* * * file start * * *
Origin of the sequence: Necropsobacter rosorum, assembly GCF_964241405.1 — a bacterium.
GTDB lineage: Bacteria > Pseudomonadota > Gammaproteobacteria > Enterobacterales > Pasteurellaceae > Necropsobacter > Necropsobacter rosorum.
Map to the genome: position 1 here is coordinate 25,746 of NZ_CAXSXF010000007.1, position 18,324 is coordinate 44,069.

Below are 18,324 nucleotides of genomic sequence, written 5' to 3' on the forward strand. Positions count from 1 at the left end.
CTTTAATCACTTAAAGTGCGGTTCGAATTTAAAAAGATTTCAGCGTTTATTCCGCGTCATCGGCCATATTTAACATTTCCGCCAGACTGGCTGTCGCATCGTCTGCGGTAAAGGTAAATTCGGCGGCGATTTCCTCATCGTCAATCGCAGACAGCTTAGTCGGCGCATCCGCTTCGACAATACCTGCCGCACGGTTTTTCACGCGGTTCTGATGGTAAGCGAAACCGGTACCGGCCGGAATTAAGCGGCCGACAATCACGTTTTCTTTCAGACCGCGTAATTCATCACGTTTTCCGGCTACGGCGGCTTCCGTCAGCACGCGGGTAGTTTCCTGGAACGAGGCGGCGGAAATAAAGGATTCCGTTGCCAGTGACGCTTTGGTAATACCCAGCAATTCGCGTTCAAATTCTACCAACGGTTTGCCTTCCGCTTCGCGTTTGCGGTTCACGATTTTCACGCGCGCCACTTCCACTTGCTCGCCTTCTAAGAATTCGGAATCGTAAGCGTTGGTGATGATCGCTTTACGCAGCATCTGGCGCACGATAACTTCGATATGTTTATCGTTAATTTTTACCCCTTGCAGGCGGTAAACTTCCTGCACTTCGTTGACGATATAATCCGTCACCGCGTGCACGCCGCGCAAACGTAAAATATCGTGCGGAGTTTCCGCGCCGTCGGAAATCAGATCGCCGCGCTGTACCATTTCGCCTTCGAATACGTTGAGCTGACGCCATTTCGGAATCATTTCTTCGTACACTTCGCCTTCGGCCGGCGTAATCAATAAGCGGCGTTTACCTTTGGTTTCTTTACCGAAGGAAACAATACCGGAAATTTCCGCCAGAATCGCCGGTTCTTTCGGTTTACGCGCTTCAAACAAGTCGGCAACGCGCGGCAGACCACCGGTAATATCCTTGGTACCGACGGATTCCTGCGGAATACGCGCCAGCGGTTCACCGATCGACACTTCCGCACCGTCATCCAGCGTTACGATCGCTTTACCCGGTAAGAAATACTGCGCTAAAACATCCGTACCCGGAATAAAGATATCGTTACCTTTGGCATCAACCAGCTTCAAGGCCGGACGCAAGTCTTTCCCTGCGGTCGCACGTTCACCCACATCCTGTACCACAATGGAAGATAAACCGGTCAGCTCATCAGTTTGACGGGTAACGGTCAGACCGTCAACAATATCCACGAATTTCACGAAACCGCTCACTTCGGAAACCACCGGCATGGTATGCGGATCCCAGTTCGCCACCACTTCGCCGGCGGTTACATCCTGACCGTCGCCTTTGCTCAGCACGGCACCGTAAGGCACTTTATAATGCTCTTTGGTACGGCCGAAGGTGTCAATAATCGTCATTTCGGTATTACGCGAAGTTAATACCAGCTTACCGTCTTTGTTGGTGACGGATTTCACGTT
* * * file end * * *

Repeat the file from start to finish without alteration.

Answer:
Origin of the sequence: Necropsobacter rosorum, assembly GCF_964241405.1 — a bacterium.
GTDB lineage: Bacteria > Pseudomonadota > Gammaproteobacteria > Enterobacterales > Pasteurellaceae > Necropsobacter > Necropsobacter rosorum.
Map to the genome: position 1 here is coordinate 25,746 of NZ_CAXSXF010000007.1, position 18,324 is coordinate 44,069.

Below are 18,324 nucleotides of genomic sequence, written 5' to 3' on the forward strand. Positions count from 1 at the left end.
CTTTAATCACTTAAAGTGCGGTTCGAATTTAAAAAGATTTCAGCGTTTATTCCGCGTCATCGGCCATATTTAACATTTCCGCCAGACTGGCTGTCGCATCGTCTGCGGTAAAGGTAAATTCGGCGGCGATTTCCTCATCGTCAATCGCAGACAGCTTAGTCGGCGCATCCGCTTCGACAATACCTGCCGCACGGTTTTTCACGCGGTTCTGATGGTAAGCGAAACCGGTACCGGCCGGAATTAAGCGGCCGACAATCACGTTTTCTTTCAGACCGCGTAATTCATCACGTTTTCCGGCTACGGCGGCTTCCGTCAGCACGCGGGTAGTTTCCTGGAACGAGGCGGCGGAAATAAAGGATTCCGTTGCCAGTGACGCTTTGGTAATACCCAGCAATTCGCGTTCAAATTCTACCAACGGTTTGCCTTCCGCTTCGCGTTTGCGGTTCACGATTTTCACGCGCGCCACTTCCACTTGCTCGCCTTCTAAGAATTCGGAATCGTAAGCGTTGGTGATGATCGCTTTACGCAGCATCTGGCGCACGATAACTTCGATATGTTTATCGTTAATTTTTACCCCTTGCAGGCGGTAAACTTCCTGCACTTCGTTGACGATATAATCCGTCACCGCGTGCACGCCGCGCAAACGTAAAATATCGTGCGGAGTTTCCGCGCCGTCGGAAATCAGATCGCCGCGCTGTACCATTTCGCCTTCGAATACGTTGAGCTGACGCCATTTCGGAATCATTTCTTCGTACACTTCGCCTTCGGCCGGCGTAATCAATAAGCGGCGTTTACCTTTGGTTTCTTTACCGAAGGAAACAATACCGGAAATTTCCGCCAGAATCGCCGGTTCTTTCGGTTTACGCGCTTCAAACAAGTCGGCAACGCGCGGCAGACCACCGGTAATATCCTTGGTACCGACGGATTCCTGCGGAATACGCGCCAGCGGTTCACCGATCGACACTTCCGCACCGTCATCCAGCGTTACGATCGCTTTACCCGGTAAGAAATACTGCGCTAAAACATCCGTACCCGGAATAAAGATATCGTTACCTTTGGCATCAACCAGCTTCAAGGCCGGACGCAAGTCTTTCCCTGCGGTCGCACGTTCACCCACATCCTGTACCACAATGGAAGATAAACCGGTCAGCTCATCAGTTTGACGGGTAACGGTCAGACCGTCAACAATATCCACGAATTTCACGAAACCGCTCACTTCGGAAACCACCGGCATGGTATGCGGATCCCAGTTCGCCACCACTTCGCCGGCGGTTACATCCTGACCGTCGCCTTTGCTCAGCACGGCACCGTAAGGCACTTTATAATGCTCTTTGGTACGGCCGAAGGTGTCAATAATCGTCATTTCGGTATTACGCGAAGTTAATACCAGCTTACCGTCTTTGTTGGTGACGGATTTCACGTT